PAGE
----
Do not sit at your local coffee shop and purchase items through their free internet. You do not know if that wireless access point is secure or if it will be tracking all of your transactions. Most public Wi-Fi does not encrypt wireless data so your internet traffic is there for anyone to take.
Make sure the website you are visiting is secure
When shopping, don’t give any financial information unless the website is secure. The easiest way to check this is to make sure the beginning of the web address starts with “HTTPS” (the “s” stands for secure) and not “HTTP”. You may not see HTTP or HTTPS in some browsers, so you can also look for a lock symbol somewhere in the address bar. It appears on the left side of the address bar in Google Chrome, while it appears on the right side in Internet Explorer.
Update your browser
Researchers and hackers are discovering new vulnerabilities on a daily basis, and the best way to protect your computer from catching the newest virus is to make sure your internet browser is up-to-date with the latest and greatest security patch.
Research new shopping sites before making a purchase
Did a friend recommend a new place to shop online? Great! Just make sure that you do your own personal research on the website. Check reviews and listen to what other customers are saying. If other customers are having issues with the website, you will want to hold off on any purchases.
Use credit cards instead of debit cards
Credit cards and debit cards may look the same when you are holding them in your hand, but if a thief gets your information, there is a big difference. It is better to lose your credit card information than your debit card information. Why? Credit card companies are required to reimburse you for fraudulent charges under the Fair Credit Billing Act. But, if you lose your debit card, money will be withdrawn directly from your bank account and there may no way to get it back.
Read stores’ return policies
What will happen if you buy an item and it arrives damaged? Are you responsible for return shipping? Will the seller refund your money? Reading through a store’s the return policy will help you understand who is responsible when something goes wrong.
Use unique usernames and passwords at every online shop
When a hacker compromises a company and steals user data, one of the first things the attacker does is to try all of the usernames and passwords on different websites, such as your bank or your Netflix account. By setting up a unique username and password for each store you shop at online, you will make it much harder for hackers to compromise other accounts.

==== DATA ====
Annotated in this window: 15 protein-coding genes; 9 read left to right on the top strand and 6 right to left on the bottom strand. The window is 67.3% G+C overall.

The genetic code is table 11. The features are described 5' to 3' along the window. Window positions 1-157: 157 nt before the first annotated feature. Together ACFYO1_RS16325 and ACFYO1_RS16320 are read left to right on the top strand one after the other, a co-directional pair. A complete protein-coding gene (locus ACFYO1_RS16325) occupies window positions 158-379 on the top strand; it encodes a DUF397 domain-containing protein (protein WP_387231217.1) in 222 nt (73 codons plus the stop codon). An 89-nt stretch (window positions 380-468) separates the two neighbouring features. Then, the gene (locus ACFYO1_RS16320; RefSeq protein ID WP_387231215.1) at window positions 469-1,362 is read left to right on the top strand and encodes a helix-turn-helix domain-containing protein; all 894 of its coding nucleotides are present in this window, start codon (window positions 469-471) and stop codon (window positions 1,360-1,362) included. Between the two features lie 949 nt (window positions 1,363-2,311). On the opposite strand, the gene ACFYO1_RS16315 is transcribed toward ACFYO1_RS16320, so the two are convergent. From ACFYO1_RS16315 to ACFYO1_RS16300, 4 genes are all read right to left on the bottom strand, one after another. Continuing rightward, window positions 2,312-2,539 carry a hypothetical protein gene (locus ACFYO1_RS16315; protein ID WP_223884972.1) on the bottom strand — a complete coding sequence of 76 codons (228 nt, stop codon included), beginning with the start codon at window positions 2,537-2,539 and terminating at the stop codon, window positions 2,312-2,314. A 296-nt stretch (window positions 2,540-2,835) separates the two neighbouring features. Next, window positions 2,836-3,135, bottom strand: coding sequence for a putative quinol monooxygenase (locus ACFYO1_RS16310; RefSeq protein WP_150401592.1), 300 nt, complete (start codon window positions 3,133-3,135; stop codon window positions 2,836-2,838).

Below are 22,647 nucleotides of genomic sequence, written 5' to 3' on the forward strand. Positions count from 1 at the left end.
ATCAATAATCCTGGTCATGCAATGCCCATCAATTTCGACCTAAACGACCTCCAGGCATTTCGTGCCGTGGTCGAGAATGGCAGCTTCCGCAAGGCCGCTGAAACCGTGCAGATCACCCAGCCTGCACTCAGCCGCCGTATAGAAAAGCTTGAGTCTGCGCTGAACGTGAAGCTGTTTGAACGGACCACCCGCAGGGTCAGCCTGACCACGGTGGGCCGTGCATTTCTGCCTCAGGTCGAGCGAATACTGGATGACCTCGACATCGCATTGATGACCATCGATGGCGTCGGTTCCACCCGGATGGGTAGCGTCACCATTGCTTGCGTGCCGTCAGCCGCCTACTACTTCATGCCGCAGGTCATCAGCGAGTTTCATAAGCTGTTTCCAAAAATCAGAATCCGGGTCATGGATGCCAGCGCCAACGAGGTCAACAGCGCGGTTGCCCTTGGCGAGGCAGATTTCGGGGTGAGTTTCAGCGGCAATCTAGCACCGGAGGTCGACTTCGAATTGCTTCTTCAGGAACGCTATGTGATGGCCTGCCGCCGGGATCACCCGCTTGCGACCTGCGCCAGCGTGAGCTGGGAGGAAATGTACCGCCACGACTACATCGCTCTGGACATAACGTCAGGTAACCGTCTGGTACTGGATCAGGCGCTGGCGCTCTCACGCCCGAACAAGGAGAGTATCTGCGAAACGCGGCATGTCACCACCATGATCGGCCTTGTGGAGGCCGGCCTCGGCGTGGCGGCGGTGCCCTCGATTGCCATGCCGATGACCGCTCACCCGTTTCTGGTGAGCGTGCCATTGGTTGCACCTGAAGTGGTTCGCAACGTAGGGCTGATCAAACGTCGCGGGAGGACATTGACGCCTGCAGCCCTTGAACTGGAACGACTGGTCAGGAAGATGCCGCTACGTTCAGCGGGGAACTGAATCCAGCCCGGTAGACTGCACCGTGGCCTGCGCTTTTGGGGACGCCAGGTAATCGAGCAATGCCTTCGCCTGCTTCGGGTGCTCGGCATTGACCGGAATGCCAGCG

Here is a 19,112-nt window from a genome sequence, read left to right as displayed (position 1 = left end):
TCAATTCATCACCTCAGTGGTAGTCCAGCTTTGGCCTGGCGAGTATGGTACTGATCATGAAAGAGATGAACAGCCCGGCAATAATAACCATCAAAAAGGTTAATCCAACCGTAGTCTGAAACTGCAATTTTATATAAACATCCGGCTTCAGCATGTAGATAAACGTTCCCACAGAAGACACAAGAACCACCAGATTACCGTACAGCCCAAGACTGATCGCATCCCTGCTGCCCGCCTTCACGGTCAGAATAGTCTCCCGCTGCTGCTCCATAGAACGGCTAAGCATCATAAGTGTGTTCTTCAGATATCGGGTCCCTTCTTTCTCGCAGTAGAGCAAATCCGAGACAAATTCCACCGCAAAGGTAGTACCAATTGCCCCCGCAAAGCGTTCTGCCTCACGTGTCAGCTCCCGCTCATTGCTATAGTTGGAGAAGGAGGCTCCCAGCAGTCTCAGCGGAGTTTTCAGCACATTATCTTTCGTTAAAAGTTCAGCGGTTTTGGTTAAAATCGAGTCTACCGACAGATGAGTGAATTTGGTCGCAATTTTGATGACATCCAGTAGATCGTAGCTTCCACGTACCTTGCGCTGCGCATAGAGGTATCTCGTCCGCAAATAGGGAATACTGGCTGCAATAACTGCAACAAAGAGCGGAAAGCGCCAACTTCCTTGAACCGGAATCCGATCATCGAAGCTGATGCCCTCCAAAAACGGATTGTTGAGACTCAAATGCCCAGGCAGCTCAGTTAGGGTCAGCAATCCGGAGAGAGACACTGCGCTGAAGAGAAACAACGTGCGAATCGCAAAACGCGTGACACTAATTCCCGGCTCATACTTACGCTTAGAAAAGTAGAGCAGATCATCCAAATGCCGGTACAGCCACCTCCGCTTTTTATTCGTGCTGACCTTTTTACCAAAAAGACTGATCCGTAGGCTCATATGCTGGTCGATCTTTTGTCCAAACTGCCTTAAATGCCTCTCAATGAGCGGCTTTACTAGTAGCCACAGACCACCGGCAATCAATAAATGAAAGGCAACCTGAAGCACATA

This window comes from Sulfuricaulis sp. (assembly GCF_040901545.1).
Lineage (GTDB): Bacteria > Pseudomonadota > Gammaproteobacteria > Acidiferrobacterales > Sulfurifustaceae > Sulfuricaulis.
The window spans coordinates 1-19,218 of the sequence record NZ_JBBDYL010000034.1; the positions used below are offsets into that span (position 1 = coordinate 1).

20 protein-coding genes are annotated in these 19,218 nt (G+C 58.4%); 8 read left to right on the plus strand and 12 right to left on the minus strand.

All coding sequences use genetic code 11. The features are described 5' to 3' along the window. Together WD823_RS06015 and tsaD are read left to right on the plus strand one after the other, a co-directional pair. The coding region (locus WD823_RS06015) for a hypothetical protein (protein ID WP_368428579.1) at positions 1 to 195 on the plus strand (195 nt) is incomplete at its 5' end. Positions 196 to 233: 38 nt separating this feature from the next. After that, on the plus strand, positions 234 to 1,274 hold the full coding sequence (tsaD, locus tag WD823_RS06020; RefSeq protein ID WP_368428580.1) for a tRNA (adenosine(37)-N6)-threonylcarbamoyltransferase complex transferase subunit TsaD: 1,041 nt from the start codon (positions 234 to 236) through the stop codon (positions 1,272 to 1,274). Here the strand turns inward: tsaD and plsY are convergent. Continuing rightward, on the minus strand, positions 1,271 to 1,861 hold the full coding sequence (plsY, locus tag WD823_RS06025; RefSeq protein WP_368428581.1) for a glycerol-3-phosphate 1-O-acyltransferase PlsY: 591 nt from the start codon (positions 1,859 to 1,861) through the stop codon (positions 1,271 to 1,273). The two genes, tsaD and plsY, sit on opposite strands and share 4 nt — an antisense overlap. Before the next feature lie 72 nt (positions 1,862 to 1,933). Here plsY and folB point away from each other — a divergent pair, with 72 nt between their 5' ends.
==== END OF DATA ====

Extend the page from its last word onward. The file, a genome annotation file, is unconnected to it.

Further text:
Use a VPN
If you are more tech-savvy and want to have your latte and use free internet, a Virtual Private Network (VPN) is a great solution. Using a VPN will encrypt your data and ensure that hackers can’t eavesdrop on your purchases. A VPN extends a private network across a public network, allowing you to connect directly to your private network. The VPN encrypts all traffic, and therefore, you can shop until your heart’s content while using free Wi-Fi.
Watch out for phishing
Phishing is an attempt to get your information, such as username and passwords. Phishing also targets your financial information. If you see an email from your bank or credit card company, don’t click on any links. Instead, open a browser and go to your company’s website. When in doubt, call your bank or your credit card company and verify if the email is legitimate. Be sure to learn how to tell the difference between a real email and one that is trying to trick you.
Keep your information as private as you can
Check your financial statements
Every week, check your financial statement to determine if any fraudulent activity has occurred on your account. Catching nefarious activity early helps you to quickly recover your accounts. If you do spot something that doesn’t look right, immediately contact your credit card company to dispute the charge. They will cancel your old card and send you a new one.
Get alerted for all credit card transactions
Sign up to receive purchase alerts from your credit card company. When you, or someone else, uses your credit card, you can immediately receive a text message listing where the purchase was made and how much was charged.
Share bad experiences
Do not let your fellow online shopper fall victim to fraud or bad services as you did. Write honest reviews, explain what happened and update your review if the issue is resolved. You could save someone from falling victim to less-than-honorable practices.
Use common sense
Listen to your gut. If you get a bat feeling or an online shopping site doesn’t look right, move on to a new retailer. Chances are, you can find what you are looking for at a different retailer that is more reputable.
Logout after shopping
Before you kick off your slippers after a long day of online shopping, be sure to log out of all the places you shopped.
Check delivery times and set up a safe delivery space
Now that all of your goodies are on the way to your home, make sure the delivery person has a safe place to put them. Thieves are increasingly targeting packages left out in the open, so choose a location that is hidden, or have our packages at the shipping facility for pickup. If you do have packages delivered to your home, bring them inside as soon as you get the delivery.